HZ: Given the broad scope of the art industry and its participants, there is no hard and fast line of “legitimacy” when it comes to being an artist – in the end, we all just want to be taken seriously for what we love to do, right? Art careers are very personal, and are often tailored to the artist’s lifestyle. For example, many young artists pursue an MFA to deepen their practice with hopes of gaining attention in the art world right after graduation. Other artists elect to skip graduate school and participate in residencies and workshops to augment their studio practice. Some artists work with an art advisor or dealer to facilitate sales and interest on their behalf.
Why do artists resist categorizing their art as business?
AK: For a long time, the art world seems to have been set up to purposefully intimidate artists—perhaps as a way to reinforce a hierarchy or power structure such that traditional dealers, gallerists, etc. would have the upper hand financially and professionally. This, combined with the fact that most artists create, not because of the result or finished product, but because it’s as basic a need to them as breathing, as is the process of creating it, are somewhat anathema to proclaiming oneself a businessperson.
HZ: I think basic business skills are hard to incorporate into an artist’s daily practice because they tend to clash. However, there is no reason they should! The balance between business (administrative responsibilities) and production (studio time) might seem at odds, but isn’t necessarily so. It is very easy for an artist to become overwhelmed if they don’t know what tools and to use when managing opportunities and pitfalls.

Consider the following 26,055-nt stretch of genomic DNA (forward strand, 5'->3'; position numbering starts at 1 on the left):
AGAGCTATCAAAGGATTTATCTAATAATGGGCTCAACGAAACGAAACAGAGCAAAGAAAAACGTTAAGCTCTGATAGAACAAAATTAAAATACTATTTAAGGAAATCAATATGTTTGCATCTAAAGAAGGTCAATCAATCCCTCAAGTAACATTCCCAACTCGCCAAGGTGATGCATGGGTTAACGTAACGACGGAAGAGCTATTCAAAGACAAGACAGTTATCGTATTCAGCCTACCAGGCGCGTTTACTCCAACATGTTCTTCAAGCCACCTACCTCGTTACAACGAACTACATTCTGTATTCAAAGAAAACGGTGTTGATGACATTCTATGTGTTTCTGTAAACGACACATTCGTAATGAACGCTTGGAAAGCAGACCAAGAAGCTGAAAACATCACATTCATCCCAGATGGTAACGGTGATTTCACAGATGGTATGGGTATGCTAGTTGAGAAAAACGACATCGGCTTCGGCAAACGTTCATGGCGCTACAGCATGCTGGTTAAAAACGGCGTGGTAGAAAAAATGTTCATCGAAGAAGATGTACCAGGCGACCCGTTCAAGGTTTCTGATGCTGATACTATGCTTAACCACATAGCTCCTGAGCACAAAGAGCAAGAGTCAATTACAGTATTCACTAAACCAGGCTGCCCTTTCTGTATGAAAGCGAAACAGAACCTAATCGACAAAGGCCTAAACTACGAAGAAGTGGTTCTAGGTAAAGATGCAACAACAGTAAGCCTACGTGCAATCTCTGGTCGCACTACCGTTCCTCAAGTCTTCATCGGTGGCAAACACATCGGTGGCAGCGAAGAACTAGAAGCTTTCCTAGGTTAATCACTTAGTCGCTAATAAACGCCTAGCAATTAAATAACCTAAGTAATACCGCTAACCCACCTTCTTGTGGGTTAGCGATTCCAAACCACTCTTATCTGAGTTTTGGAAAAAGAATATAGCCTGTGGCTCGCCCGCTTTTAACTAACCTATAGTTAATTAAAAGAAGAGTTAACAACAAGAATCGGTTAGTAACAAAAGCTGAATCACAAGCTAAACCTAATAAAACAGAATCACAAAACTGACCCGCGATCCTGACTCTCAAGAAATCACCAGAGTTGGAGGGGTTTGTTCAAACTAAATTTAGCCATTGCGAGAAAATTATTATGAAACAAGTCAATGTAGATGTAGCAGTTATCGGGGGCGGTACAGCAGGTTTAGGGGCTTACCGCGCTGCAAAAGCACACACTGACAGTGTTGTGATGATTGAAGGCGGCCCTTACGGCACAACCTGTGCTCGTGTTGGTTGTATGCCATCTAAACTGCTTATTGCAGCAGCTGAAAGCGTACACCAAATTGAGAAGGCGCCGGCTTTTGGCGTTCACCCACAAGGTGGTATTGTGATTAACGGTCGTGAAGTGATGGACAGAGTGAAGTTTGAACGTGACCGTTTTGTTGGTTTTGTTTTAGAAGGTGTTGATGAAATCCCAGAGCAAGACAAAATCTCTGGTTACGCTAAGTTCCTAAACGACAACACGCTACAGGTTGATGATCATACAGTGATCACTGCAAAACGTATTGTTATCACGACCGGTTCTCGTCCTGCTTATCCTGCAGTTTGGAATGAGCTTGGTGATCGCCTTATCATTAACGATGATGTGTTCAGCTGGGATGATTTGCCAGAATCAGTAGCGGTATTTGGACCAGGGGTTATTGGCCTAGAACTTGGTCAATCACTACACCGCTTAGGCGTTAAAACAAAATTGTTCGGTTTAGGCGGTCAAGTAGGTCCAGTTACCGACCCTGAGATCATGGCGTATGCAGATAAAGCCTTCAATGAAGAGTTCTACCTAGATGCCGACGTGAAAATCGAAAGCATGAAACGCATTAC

In a perfect world, most artists could spend all their time in their studios making art and have someone else take care of the business side. Unfortunately, reality requires most artists to wear both hats, therefore they must learn to do both jobs. Many of the most successful artists in history were equally as good at business as making art, such as Warhol, Picasso and Cindy Sherman.
AK: There also seems to exist this bizarre cultural unwritten rule that should financial success be the motivating force behind an artist, it inherently makes them a ‘sellout’ or a businessperson instead of an artist. Of course, you have your outliers like Jeff Koons, who—love or hate his artwork, and beside the notion of whether he is actually an artist vs. a designer—whose model has been specifically to invoke the business of art.
Do art schools prepare artists for managing their careers?
AK: In my experience, art schools have historically not prepared artists for the business side of their careers. As such, other entities have stepped in, such as artists’ residencies, organizations like Creative Capital and NYFA, galleries and coops like AIR Gallery, and institutions like Bronx Museum’s The Artist in the Marketplace (AIM) program. Or artists have sought out the information or enlisted aid from art advisors and agents to manage the myriad components that are now part and parcel of being an artist—such as strategy, marketing, PR, partnerships, and social media.